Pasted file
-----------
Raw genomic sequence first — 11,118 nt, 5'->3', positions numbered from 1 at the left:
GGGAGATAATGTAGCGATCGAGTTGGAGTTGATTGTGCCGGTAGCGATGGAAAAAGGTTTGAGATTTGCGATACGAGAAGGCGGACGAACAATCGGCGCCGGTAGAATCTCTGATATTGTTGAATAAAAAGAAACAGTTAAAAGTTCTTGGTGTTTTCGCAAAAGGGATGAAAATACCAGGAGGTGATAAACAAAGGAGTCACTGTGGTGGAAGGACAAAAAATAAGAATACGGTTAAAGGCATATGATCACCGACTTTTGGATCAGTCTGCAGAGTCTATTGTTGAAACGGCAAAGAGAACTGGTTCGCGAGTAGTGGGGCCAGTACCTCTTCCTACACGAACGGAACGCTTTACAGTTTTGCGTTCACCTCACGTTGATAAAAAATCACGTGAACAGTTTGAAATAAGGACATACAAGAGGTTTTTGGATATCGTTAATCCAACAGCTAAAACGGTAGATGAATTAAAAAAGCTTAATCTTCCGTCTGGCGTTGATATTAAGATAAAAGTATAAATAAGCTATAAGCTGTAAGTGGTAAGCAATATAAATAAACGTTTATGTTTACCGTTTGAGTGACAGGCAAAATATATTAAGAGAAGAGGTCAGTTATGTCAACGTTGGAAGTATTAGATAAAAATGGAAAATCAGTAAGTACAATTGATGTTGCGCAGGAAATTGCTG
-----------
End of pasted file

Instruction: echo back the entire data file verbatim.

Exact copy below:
Raw genomic sequence first — 11,118 nt, 5'->3', positions numbered from 1 at the left:
GGGAGATAATGTAGCGATCGAGTTGGAGTTGATTGTGCCGGTAGCGATGGAAAAAGGTTTGAGATTTGCGATACGAGAAGGCGGACGAACAATCGGCGCCGGTAGAATCTCTGATATTGTTGAATAAAAAGAAACAGTTAAAAGTTCTTGGTGTTTTCGCAAAAGGGATGAAAATACCAGGAGGTGATAAACAAAGGAGTCACTGTGGTGGAAGGACAAAAAATAAGAATACGGTTAAAGGCATATGATCACCGACTTTTGGATCAGTCTGCAGAGTCTATTGTTGAAACGGCAAAGAGAACTGGTTCGCGAGTAGTGGGGCCAGTACCTCTTCCTACACGAACGGAACGCTTTACAGTTTTGCGTTCACCTCACGTTGATAAAAAATCACGTGAACAGTTTGAAATAAGGACATACAAGAGGTTTTTGGATATCGTTAATCCAACAGCTAAAACGGTAGATGAATTAAAAAAGCTTAATCTTCCGTCTGGCGTTGATATTAAGATAAAAGTATAAATAAGCTATAAGCTGTAAGTGGTAAGCAATATAAATAAACGTTTATGTTTACCGTTTGAGTGACAGGCAAAATATATTAAGAGAAGAGGTCAGTTATGTCAACGTTGGAAGTATTAGATAAAAATGGAAAATCAGTAAGTACAATTGATGTTGCGCAGGAAATTGCTG